Friday, February 07, 2014

Senate Resolution calls for appointment of State Mine Inspector

Arizona Senate Concurrent Resolution 1015 calls for a constitutional amendment changing the State Mine Inspector from an elected position to one appointed by the Governor.

The actual language would add an Article 19 to the Arizona constitution:

article xix. mines
1.  Mine inspector; mine safety laws
Section 1.  A.  The governor shall appoint a state mine inspector with the advice and consent of the senate.  The mine inspector serves at the pleasure of the governor.  The legislature shall enact laws prescribing the qualifications and duties of the state mine inspector.
B.  The legislature shall enact laws regulating the operation and equipment of mines in this state to provide for the health and safety of mine workers in connection with their work in mines.

If passed, the Secretary of State would submit this proposition to the voters at the next general election as provided by article XXI, Constitution of Arizona.

Similar bills are introduced almost every year but rarely even get a hearing.   Arizona has the only elected mine inspector in the nation and probably in the world.   The current Mine Inspector is Joe Hart, who is serving his second 4-year term.


  1. Anonymous5:07 PM

    The qualifications for this position are stringent and it is the utmost importance to have a person in this position who is not a "politician". It is more of a technical position even though it is a miserable proposition to run for office. The office has one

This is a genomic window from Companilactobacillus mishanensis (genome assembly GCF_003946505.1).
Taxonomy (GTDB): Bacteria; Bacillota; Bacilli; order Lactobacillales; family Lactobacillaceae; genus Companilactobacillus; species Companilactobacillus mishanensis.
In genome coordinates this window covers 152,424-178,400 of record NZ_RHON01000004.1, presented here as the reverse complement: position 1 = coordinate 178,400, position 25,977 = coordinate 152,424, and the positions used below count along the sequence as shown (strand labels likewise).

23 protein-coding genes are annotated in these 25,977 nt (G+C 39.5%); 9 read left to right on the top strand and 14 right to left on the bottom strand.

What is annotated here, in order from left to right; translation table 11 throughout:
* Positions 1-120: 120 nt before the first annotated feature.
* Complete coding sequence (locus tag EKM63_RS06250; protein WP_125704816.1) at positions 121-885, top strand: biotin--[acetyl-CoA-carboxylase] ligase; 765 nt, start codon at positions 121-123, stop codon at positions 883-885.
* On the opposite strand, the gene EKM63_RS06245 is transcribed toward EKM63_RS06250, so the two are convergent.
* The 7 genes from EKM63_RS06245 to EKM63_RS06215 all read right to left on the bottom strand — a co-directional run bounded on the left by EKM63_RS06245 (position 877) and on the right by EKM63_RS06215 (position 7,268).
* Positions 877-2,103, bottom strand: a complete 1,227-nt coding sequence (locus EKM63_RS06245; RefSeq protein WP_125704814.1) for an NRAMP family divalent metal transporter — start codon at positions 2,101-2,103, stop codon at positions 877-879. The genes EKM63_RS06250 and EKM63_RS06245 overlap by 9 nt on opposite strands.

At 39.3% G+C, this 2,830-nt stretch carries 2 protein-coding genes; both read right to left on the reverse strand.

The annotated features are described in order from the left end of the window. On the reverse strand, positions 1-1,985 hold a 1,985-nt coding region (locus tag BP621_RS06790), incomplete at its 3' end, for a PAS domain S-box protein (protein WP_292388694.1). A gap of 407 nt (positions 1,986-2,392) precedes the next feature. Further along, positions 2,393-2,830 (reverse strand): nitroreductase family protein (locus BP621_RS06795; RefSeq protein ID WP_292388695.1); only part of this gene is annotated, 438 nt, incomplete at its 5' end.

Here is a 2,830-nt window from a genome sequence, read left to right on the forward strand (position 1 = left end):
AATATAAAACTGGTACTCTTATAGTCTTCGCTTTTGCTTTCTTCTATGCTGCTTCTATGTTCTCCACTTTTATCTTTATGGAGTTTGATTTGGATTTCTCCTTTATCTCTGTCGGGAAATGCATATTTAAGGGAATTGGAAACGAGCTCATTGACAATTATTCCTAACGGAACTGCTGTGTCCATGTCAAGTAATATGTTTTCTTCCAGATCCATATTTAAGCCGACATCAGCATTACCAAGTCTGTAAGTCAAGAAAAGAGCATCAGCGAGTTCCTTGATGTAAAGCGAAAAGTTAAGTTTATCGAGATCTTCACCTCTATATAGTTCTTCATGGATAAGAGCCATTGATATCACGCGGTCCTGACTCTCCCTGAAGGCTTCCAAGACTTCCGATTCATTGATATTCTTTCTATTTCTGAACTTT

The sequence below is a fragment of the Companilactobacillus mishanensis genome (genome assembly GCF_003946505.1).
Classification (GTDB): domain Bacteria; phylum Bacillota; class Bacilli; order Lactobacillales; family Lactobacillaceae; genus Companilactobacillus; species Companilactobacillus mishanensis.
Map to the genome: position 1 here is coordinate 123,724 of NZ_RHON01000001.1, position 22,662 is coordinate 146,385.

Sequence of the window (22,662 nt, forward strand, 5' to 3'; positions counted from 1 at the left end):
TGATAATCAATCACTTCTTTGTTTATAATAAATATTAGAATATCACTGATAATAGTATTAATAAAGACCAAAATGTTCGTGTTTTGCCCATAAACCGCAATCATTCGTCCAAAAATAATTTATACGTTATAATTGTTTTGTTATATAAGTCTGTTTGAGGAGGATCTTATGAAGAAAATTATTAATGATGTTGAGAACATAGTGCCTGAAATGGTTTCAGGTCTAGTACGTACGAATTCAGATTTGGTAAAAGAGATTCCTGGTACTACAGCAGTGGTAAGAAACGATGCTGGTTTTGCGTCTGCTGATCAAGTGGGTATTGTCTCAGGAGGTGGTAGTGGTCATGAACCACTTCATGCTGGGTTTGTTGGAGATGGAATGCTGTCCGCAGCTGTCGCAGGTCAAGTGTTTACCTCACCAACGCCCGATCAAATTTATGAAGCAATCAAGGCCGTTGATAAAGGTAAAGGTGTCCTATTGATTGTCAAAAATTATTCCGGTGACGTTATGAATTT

important function. It is not political. It has to do with miner safety and health. How on earth can a governor who is not understanding nor has no mining experience or a good technical understanding of the Arizona mining industry dictate what is best for the miners who work hard to extract the minerals we all use and need? Safety must always be the overriding responsibility of the mine inspector and not whether the political wind blows from east to west nor north to south.
    Obviously this seems to be driven by mining industry lobbyists and to do this would be the worst thing that can be done to our most important resource, and that is our miners who work in this industry which supports our state. It would be a short sighted thing to do for narrow interests and not in the best interests of our mining community which supports not only miners, but contractors, vendors, consultants, engineers which amount to over 50000 jobs in this state. Once again, small gain for narrow political interests and huge loss for our mining industry! Really bad idea!

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